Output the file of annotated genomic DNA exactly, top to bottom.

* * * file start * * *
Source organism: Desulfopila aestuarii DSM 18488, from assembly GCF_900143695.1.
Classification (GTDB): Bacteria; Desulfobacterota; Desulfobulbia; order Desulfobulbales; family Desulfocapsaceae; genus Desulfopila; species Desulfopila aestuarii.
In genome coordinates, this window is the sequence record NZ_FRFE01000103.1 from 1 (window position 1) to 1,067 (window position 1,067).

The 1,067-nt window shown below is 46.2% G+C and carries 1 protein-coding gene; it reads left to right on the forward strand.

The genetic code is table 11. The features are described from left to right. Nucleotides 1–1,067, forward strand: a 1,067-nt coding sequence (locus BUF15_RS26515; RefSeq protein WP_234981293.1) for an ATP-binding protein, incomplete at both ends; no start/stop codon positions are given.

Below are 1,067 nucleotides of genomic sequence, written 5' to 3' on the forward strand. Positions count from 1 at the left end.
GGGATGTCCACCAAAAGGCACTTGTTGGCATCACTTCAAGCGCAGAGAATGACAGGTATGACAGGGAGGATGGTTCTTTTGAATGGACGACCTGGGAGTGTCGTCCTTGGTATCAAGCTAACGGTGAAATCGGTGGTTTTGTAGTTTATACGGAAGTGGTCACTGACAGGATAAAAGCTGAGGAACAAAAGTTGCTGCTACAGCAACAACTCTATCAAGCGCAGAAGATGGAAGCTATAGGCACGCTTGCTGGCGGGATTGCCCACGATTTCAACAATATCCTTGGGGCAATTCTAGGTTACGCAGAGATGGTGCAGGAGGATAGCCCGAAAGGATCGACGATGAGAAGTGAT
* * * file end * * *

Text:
Source organism: Desulfopila aestuarii DSM 18488, from assembly GCF_900143695.1.
Classification (GTDB): Bacteria; Desulfobacterota; Desulfobulbia; order Desulfobulbales; family Desulfocapsaceae; genus Desulfopila; species Desulfopila aestuarii.
In genome coordinates, this window is the sequence record NZ_FRFE01000103.1 from 1 (window position 1) to 1,067 (window position 1,067).

The 1,067-nt window shown below is 46.2% G+C and carries 1 protein-coding gene; it reads left to right on the forward strand.

The genetic code is table 11. The features are described from left to right. Nucleotides 1–1,067, forward strand: a 1,067-nt coding sequence (locus BUF15_RS26515; RefSeq protein WP_234981293.1) for an ATP-binding protein, incomplete at both ends; no start/stop codon positions are given.

Below are 1,067 nucleotides of genomic sequence, written 5' to 3' on the forward strand. Positions count from 1 at the left end.
GGGATGTCCACCAAAAGGCACTTGTTGGCATCACTTCAAGCGCAGAGAATGACAGGTATGACAGGGAGGATGGTTCTTTTGAATGGACGACCTGGGAGTGTCGTCCTTGGTATCAAGCTAACGGTGAAATCGGTGGTTTTGTAGTTTATACGGAAGTGGTCACTGACAGGATAAAAGCTGAGGAACAAAAGTTGCTGCTACAGCAACAACTCTATCAAGCGCAGAAGATGGAAGCTATAGGCACGCTTGCTGGCGGGATTGCCCACGATTTCAACAATATCCTTGGGGCAATTCTAGGTTACGCAGAGATGGTGCAGGAGGATAGCCCGAAAGGATCGACGATGAGAAGTGAT